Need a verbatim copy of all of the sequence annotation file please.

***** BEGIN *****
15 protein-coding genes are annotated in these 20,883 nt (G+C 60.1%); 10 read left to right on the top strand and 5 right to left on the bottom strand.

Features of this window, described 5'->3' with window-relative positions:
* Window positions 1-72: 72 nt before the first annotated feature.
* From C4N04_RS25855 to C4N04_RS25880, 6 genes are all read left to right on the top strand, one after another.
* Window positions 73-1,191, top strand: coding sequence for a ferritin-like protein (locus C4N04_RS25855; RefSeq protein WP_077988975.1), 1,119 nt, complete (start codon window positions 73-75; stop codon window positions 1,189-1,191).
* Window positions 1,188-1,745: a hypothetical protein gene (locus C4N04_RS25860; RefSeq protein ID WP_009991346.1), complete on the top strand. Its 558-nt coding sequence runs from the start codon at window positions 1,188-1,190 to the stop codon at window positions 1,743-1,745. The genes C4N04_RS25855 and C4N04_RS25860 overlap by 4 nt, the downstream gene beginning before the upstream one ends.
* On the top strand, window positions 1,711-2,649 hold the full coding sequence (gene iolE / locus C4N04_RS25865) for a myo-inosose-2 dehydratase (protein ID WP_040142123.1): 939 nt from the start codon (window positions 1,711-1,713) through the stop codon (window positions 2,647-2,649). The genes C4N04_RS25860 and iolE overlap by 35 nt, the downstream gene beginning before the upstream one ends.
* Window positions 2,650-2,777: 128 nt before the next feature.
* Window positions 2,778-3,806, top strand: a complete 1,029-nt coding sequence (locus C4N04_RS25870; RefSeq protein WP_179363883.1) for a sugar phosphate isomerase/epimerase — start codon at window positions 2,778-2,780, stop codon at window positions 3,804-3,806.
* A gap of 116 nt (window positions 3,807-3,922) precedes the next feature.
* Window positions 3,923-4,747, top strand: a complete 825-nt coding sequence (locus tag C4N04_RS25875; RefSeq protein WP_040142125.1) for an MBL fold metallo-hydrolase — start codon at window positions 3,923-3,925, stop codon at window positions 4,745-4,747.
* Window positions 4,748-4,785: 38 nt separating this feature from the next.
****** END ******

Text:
15 protein-coding genes are annotated in these 20,883 nt (G+C 60.1%); 10 read left to right on the top strand and 5 right to left on the bottom strand.

Features of this window, described 5'->3' with window-relative positions:
* Window positions 1-72: 72 nt before the first annotated feature.
* From C4N04_RS25855 to C4N04_RS25880, 6 genes are all read left to right on the top strand, one after another.
* Window positions 73-1,191, top strand: coding sequence for a ferritin-like protein (locus C4N04_RS25855; RefSeq protein WP_077988975.1), 1,119 nt, complete (start codon window positions 73-75; stop codon window positions 1,189-1,191).
* Window positions 1,188-1,745: a hypothetical protein gene (locus C4N04_RS25860; RefSeq protein ID WP_009991346.1), complete on the top strand. Its 558-nt coding sequence runs from the start codon at window positions 1,188-1,190 to the stop codon at window positions 1,743-1,745. The genes C4N04_RS25855 and C4N04_RS25860 overlap by 4 nt, the downstream gene beginning before the upstream one ends.
* On the top strand, window positions 1,711-2,649 hold the full coding sequence (gene iolE / locus C4N04_RS25865) for a myo-inosose-2 dehydratase (protein ID WP_040142123.1): 939 nt from the start codon (window positions 1,711-1,713) through the stop codon (window positions 2,647-2,649). The genes C4N04_RS25860 and iolE overlap by 35 nt, the downstream gene beginning before the upstream one ends.
* Window positions 2,650-2,777: 128 nt before the next feature.
* Window positions 2,778-3,806, top strand: a complete 1,029-nt coding sequence (locus C4N04_RS25870; RefSeq protein WP_179363883.1) for a sugar phosphate isomerase/epimerase — start codon at window positions 2,778-2,780, stop codon at window positions 3,804-3,806.
* A gap of 116 nt (window positions 3,807-3,922) precedes the next feature.
* Window positions 3,923-4,747, top strand: a complete 825-nt coding sequence (locus tag C4N04_RS25875; RefSeq protein WP_040142125.1) for an MBL fold metallo-hydrolase — start codon at window positions 3,923-3,925, stop codon at window positions 4,745-4,747.
* Window positions 4,748-4,785: 38 nt separating this feature from the next.